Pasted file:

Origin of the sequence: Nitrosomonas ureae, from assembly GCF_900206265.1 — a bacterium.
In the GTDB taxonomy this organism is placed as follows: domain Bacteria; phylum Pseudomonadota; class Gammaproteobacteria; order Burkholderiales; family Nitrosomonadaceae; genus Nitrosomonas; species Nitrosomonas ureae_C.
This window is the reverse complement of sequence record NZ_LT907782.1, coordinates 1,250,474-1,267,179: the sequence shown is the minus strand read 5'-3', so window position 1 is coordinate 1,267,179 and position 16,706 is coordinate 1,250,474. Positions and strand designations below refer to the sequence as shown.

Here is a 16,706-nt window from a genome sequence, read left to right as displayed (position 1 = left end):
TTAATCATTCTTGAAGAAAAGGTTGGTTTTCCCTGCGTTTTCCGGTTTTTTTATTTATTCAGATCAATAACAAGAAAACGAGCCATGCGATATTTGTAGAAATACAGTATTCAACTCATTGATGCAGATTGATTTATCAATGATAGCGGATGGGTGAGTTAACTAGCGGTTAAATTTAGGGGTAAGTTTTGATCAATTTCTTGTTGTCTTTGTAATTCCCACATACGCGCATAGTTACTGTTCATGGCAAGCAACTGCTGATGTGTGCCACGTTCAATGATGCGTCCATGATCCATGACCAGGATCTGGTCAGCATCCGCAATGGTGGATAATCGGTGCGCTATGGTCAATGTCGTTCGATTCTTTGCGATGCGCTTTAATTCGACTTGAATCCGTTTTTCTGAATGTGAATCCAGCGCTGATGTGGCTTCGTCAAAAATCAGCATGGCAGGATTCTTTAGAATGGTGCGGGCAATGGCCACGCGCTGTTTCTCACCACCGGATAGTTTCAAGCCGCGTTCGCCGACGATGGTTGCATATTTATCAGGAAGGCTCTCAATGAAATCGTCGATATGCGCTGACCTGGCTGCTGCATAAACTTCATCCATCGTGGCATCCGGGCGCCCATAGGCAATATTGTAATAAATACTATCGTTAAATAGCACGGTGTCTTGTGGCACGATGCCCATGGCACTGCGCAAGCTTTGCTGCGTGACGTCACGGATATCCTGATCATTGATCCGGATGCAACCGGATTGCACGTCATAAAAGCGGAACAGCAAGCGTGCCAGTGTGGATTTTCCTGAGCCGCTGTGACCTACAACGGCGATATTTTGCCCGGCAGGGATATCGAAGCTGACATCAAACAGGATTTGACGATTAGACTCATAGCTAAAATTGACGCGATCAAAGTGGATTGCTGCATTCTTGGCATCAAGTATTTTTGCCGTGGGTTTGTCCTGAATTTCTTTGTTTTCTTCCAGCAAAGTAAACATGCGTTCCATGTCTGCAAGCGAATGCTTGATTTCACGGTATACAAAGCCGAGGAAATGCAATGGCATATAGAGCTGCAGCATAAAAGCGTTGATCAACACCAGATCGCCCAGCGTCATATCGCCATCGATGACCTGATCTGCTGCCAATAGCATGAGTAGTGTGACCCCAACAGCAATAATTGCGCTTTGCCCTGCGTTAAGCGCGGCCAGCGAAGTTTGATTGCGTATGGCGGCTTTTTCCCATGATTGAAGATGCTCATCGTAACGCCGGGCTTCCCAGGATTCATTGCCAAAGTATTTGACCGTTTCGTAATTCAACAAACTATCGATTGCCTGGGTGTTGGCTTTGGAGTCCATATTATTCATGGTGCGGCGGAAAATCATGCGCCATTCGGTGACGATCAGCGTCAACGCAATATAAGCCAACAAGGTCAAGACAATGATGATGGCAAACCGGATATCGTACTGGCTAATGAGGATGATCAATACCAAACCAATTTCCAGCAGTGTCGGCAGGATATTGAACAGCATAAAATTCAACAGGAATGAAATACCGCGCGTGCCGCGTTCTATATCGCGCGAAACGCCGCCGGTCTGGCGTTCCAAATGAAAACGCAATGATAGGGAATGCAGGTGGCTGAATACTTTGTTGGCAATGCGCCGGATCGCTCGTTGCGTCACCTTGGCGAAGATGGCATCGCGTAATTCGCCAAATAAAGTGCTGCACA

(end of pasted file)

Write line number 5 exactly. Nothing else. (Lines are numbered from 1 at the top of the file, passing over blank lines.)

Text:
TTAATCATTCTTGAAGAAAAGGTTGGTTTTCCCTGCGTTTTCCGGTTTTTTTATTTATTCAGATCAATAACAAGAAAACGAGCCATGCGATATTTGTAGAAATACAGTATTCAACTCATTGATGCAGATTGATTTATCAATGATAGCGGATGGGTGAGTTAACTAGCGGTTAAATTTAGGGGTAAGTTTTGATCAATTTCTTGTTGTCTTTGTAATTCCCACATACGCGCATAGTTACTGTTCATGGCAAGCAACTGCTGATGTGTGCCACGTTCAATGATGCGTCCATGATCCATGACCAGGATCTGGTCAGCATCCGCAATGGTGGATAATCGGTGCGCTATGGTCAATGTCGTTCGATTCTTTGCGATGCGCTTTAATTCGACTTGAATCCGTTTTTCTGAATGTGAATCCAGCGCTGATGTGGCTTCGTCAAAAATCAGCATGGCAGGATTCTTTAGAATGGTGCGGGCAATGGCCACGCGCTGTTTCTCACCACCGGATAGTTTCAAGCCGCGTTCGCCGACGATGGTTGCATATTTATCAGGAAGGCTCTCAATGAAATCGTCGATATGCGCTGACCTGGCTGCTGCATAAACTTCATCCATCGTGGCATCCGGGCGCCCATAGGCAATATTGTAATAAATACTATCGTTAAATAGCACGGTGTCTTGTGGCACGATGCCCATGGCACTGCGCAAGCTTTGCTGCGTGACGTCACGGATATCCTGATCATTGATCCGGATGCAACCGGATTGCACGTCATAAAAGCGGAACAGCAAGCGTGCCAGTGTGGATTTTCCTGAGCCGCTGTGACCTACAACGGCGATATTTTGCCCGGCAGGGATATCGAAGCTGACATCAAACAGGATTTGACGATTAGACTCATAGCTAAAATTGACGCGATCAAAGTGGATTGCTGCATTCTTGGCATCAAGTATTTTTGCCGTGGGTTTGTCCTGAATTTCTTTGTTTTCTTCCAGCAAAGTAAACATGCGTTCCATGTCTGCAAGCGAATGCTTGATTTCACGGTATACAAAGCCGAGGAAATGCAATGGCATATAGAGCTGCAGCATAAAAGCGTTGATCAACACCAGATCGCCCAGCGTCATATCGCCATCGATGACCTGATCTGCTGCCAATAGCATGAGTAGTGTGACCCCAACAGCAATAATTGCGCTTTGCCCTGCGTTAAGCGCGGCCAGCGAAGTTTGATTGCGTATGGCGGCTTTTTCCCATGATTGAAGATGCTCATCGTAACGCCGGGCTTCCCAGGATTCATTGCCAAAGTATTTGACCGTTTCGTAATTCAACAAACTATCGATTGCCTGGGTGTTGGCTTTGGAGTCCATATTATTCATGGTGCGGCGGAAAATCATGCGCCATTCGGTGACGATCAGCGTCAACGCAATATAAGCCAACAAGGTCAAGACAATGATGATGGCAAACCGGATATCGTACTGGCTAATGAGGATGATCAATACCAAACCAATTTCCAGCAGTGTCGGCAGGATATTGAACAGCATAAAATTCAACAGGAATGAAATACCGCGCGTGCCGCGTTCTATATCGCGCGAAACGCCGCCGGTCTGGCGTTCCAAATGAAAACGCAATGATAGGGAATGCAGGTGGCTGAATACTTTGTTGGCAATGCGCCGGATCGCTCGTTGCGTCACCTTGGCGAAGATGGCATCGCGTAATTCGCCAAATAAAGTGCTGCACA